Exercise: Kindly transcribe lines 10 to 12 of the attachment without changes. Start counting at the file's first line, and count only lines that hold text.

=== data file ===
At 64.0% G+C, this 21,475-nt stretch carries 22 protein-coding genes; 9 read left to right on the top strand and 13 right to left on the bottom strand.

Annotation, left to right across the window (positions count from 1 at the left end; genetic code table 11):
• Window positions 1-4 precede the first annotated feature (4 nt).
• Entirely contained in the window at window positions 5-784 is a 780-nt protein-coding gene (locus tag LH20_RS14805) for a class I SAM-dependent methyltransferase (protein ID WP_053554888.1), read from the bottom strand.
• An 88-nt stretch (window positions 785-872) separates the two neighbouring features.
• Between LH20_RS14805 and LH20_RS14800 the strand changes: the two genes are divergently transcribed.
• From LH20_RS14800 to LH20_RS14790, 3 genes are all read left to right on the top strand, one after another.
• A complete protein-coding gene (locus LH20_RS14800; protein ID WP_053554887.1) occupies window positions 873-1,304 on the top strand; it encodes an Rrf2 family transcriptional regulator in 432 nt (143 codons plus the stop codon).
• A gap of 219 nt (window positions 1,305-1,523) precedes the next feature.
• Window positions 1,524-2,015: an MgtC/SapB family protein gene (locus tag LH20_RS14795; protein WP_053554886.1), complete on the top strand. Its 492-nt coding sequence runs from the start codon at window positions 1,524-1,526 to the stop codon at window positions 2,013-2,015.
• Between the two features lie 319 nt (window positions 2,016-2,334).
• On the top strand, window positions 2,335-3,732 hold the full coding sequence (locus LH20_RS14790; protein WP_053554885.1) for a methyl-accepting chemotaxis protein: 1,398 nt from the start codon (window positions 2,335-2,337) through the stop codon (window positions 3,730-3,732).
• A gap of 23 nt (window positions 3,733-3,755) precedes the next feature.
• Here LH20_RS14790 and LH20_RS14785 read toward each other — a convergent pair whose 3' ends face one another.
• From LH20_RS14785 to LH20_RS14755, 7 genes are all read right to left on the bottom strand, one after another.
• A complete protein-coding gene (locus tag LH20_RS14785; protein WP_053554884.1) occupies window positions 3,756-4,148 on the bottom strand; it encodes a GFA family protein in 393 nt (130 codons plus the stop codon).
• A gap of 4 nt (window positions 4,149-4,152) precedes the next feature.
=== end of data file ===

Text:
• Window positions 1,524-2,015: an MgtC/SapB family protein gene (locus tag LH20_RS14795; protein WP_053554886.1), complete on the top strand. Its 492-nt coding sequence runs from the start codon at window positions 1,524-1,526 to the stop codon at window positions 2,013-2,015.
• Between the two features lie 319 nt (window positions 2,016-2,334).
• On the top strand, window positions 2,335-3,732 hold the full coding sequence (locus LH20_RS14790; protein WP_053554885.1) for a methyl-accepting chemotaxis protein: 1,398 nt from the start codon (window positions 2,335-2,337) through the stop codon (window positions 3,730-3,732).